A group of Nova Scotia senators has renewed a call for the province and Ottawa to launch an inquiry into April’s mass shooting that left 22 victims dead, arguing the delay has stirred up speculation and eroded public trust in law enforcement.
Senators Mary Coyle, Colin Deacon and Stan Kutcher sent a letter June 7 to both federal Public Safety Minister Bill Blair and Nova Scotia Justice Minister Mark Furey asking them to join forces for a public inquiry. The senators note the gunman started his rampage with an assault on his common-law spouse, and therefore, the inquiry needs to be conducted with a feminist lens.
Three weeks later, the senators have sent a second letter to the ministers, urging them, again, to launch an inquiry. Two more colleagues, Senators Wanda Thomas Bernard and Daniel Christmas, have added their names to this second letter.
“Minister Furey has responded indicating that he is working with the federal government on how to best seek answers for those that have lost loved ones,” the senators wrote in the letter, which was released to media Monday. “Minister Blair has assured us in the Senate Chamber on June 25th that work is on-going.”
The senators said they understood establishing a review mechanism into a “mass atrocity” was complex, especially in the midst of a pandemic, but added things shouldn’t be put off any longer.
Speculation about the gunman
“The current delay and lack of transparency is fomenting speculation regarding the shooting and the shooter himself. The longer we wait to establish an inquiry, the more assumptions will arise, further eroding public trust regarding law enforcement,” the senators said.
The senators don’t mention any specific rumours, but the RCMP have been trying to quash recent speculation following a story by Maclean’s that the gunman, Gabriel Wortman, was acting as a confidential informant or agent for the police organization.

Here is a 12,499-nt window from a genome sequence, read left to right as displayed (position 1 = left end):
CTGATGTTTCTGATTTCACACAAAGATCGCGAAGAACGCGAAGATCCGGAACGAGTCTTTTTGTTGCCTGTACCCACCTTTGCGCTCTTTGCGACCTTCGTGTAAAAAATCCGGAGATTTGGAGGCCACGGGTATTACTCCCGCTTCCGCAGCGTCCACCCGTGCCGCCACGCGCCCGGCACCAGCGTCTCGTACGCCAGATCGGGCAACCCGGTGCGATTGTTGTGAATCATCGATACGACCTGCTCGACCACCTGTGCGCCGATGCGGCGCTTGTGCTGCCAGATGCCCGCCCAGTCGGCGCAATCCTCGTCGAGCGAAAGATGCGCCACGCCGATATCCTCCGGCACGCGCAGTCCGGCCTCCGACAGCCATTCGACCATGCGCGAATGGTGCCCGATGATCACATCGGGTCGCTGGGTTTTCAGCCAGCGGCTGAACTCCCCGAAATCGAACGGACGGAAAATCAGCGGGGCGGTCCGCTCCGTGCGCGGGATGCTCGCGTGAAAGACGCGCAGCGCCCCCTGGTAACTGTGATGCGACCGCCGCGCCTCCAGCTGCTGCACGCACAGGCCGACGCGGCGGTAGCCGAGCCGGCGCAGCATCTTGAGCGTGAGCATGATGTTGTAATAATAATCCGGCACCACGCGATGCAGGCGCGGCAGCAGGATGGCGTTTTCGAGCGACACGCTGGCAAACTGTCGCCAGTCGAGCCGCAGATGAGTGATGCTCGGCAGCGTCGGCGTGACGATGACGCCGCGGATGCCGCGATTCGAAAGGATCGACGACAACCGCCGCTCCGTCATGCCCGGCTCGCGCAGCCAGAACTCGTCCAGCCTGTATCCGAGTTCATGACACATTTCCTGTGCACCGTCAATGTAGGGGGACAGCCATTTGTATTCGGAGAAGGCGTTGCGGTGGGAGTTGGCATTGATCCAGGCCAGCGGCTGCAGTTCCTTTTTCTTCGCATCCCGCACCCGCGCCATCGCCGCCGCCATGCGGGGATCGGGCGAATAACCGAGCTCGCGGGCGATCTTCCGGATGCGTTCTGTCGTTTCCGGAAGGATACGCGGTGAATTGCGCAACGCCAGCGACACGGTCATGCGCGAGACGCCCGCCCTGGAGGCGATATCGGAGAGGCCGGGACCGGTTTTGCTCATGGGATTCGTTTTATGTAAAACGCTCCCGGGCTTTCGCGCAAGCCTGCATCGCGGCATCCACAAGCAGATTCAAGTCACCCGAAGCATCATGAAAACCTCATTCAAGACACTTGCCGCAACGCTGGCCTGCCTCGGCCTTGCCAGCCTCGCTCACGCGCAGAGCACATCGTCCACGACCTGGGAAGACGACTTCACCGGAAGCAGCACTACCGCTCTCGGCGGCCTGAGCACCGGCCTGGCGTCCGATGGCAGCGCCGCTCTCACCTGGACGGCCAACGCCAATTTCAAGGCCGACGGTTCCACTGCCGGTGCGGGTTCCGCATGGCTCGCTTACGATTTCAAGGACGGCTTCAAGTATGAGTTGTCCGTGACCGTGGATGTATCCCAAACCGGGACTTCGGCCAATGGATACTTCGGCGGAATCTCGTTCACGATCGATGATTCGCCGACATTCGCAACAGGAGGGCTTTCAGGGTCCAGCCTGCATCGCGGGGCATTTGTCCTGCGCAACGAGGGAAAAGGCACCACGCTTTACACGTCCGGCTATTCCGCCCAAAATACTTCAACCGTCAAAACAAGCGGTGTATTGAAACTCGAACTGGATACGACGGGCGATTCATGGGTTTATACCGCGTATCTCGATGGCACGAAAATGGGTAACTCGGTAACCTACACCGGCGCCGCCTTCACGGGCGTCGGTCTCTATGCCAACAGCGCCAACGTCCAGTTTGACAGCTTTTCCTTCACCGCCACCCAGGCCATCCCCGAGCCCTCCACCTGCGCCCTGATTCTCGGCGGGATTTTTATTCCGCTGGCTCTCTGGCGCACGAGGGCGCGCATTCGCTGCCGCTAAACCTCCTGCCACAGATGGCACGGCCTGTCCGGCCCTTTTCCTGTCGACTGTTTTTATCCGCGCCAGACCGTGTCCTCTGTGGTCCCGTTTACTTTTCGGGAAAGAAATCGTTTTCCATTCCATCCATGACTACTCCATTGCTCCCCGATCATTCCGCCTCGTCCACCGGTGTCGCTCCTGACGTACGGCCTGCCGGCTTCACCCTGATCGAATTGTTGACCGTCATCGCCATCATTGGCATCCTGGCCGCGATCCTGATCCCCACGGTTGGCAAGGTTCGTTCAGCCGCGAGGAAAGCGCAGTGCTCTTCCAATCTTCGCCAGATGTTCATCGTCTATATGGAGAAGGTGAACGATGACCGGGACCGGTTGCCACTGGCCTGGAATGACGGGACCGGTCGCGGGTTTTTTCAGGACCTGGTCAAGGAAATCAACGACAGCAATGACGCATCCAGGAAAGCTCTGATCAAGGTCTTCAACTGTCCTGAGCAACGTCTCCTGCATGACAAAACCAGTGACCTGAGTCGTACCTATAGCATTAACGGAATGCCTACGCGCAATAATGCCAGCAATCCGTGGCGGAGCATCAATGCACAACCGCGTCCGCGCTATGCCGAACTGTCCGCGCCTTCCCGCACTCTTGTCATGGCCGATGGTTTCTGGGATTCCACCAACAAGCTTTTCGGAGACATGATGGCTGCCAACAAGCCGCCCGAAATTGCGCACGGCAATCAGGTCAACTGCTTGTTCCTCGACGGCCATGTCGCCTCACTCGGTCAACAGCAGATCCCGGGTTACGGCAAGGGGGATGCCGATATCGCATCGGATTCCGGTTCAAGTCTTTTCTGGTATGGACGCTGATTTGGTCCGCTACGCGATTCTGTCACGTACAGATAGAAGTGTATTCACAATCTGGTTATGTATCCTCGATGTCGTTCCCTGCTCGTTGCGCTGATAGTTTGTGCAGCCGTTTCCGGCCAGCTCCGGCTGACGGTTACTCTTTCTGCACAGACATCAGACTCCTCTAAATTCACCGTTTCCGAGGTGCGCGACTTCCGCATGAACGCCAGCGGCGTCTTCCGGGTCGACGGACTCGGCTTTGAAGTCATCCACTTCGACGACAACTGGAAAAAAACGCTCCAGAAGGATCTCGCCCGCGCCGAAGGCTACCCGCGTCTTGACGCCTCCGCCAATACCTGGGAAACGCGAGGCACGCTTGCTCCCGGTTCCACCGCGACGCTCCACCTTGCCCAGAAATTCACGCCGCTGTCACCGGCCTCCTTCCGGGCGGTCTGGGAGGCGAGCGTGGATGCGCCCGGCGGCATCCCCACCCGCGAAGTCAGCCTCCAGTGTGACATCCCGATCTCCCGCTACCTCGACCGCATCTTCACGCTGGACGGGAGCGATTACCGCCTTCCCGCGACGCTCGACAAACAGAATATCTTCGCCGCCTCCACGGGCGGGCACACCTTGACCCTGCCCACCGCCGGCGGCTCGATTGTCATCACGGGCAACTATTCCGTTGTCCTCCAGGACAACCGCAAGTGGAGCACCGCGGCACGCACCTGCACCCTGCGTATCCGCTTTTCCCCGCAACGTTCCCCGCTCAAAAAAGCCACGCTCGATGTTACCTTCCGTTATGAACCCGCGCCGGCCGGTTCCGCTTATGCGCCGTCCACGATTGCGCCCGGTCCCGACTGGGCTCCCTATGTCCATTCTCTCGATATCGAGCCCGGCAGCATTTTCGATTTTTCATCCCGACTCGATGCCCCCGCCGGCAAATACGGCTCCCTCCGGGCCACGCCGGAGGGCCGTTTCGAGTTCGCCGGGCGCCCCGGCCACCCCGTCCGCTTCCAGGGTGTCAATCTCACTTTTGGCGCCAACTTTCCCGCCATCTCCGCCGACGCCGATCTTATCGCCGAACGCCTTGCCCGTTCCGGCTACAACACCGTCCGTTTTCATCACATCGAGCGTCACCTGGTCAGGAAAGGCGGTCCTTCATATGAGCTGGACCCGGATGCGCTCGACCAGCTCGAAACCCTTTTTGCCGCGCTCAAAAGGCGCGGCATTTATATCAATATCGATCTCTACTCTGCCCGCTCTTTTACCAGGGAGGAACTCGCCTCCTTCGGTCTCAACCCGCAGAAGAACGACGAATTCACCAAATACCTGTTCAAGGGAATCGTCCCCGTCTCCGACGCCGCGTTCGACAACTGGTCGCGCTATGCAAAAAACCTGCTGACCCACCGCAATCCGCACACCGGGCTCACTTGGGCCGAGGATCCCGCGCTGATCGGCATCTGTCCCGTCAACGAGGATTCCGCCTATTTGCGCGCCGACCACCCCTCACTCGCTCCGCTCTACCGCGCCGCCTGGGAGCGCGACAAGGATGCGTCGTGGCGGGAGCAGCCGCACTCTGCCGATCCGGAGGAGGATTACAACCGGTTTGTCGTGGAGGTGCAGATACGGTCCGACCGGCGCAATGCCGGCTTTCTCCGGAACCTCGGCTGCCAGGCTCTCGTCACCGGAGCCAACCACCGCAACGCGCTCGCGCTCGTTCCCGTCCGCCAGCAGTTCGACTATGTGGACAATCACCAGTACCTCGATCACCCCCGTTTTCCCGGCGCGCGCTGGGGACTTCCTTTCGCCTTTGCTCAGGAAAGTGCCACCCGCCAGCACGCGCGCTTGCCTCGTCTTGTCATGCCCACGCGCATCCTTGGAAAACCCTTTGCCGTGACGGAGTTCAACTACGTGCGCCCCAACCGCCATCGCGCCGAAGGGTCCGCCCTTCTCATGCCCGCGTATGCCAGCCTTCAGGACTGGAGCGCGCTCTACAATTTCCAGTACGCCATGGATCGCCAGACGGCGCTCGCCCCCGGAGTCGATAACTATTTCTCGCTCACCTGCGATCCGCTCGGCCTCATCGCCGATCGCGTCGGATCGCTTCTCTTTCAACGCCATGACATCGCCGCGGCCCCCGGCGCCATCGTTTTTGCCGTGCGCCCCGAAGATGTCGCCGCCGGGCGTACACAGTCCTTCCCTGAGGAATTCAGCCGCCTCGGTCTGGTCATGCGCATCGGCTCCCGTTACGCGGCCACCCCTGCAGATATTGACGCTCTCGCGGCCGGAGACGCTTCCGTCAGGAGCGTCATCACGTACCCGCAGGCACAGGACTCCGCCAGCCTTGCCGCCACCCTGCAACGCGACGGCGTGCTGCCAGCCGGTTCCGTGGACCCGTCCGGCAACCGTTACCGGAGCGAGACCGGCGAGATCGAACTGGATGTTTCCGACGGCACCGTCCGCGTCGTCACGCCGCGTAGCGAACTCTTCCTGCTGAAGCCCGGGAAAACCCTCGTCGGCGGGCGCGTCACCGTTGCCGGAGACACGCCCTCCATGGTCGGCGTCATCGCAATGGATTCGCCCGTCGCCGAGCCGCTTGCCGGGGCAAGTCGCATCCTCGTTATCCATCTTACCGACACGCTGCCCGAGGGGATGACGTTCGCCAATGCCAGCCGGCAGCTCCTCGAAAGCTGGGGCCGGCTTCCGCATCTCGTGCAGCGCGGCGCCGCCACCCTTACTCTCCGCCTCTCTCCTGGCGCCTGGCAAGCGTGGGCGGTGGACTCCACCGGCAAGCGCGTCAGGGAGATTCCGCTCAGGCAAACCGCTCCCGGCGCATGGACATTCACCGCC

The Maclean’s story said Wortman took out $475,000 in cash from a Brink’s outlet a month before the shooting. The magazine spoke to sources who also suggest the transaction at Brink’s was consistent with a payout to an agent or informant who passed information to police. CBC News has not confirmed this was the case.
The role of COVID-19
RCMP Supt. Darren Campbell told CBC News that the gunman liquidated his assets because of pandemic-induced paranoia, which also caused him to stockpile food and fuel.
RCMP have repeatedly said they had no relationship with the gunman, and Campbell called the allegations “very sensational and factually incorrect.”
In their initial letter, the senators called for the inquiry to look at any role COVID-19 might have played in the shooting.
They also asked for an examination of why the RCMP didn’t issue a widespread public alert through the Alert Ready system during the rampage, which lasted more than 12 hours, and spread across 150 kilometres. The only warnings RCMP issued were on Twitter.
Calls for a public inquiry began just a few days after the tragedy, and after five weeks without a commitment from either the province or Ottawa, family members of the victims implored the two governments to stop bandying back and forth over the question of jurisdictional responsibility.
The senators said an inquiry should be “jointly and equally led by the federal and provincial government.”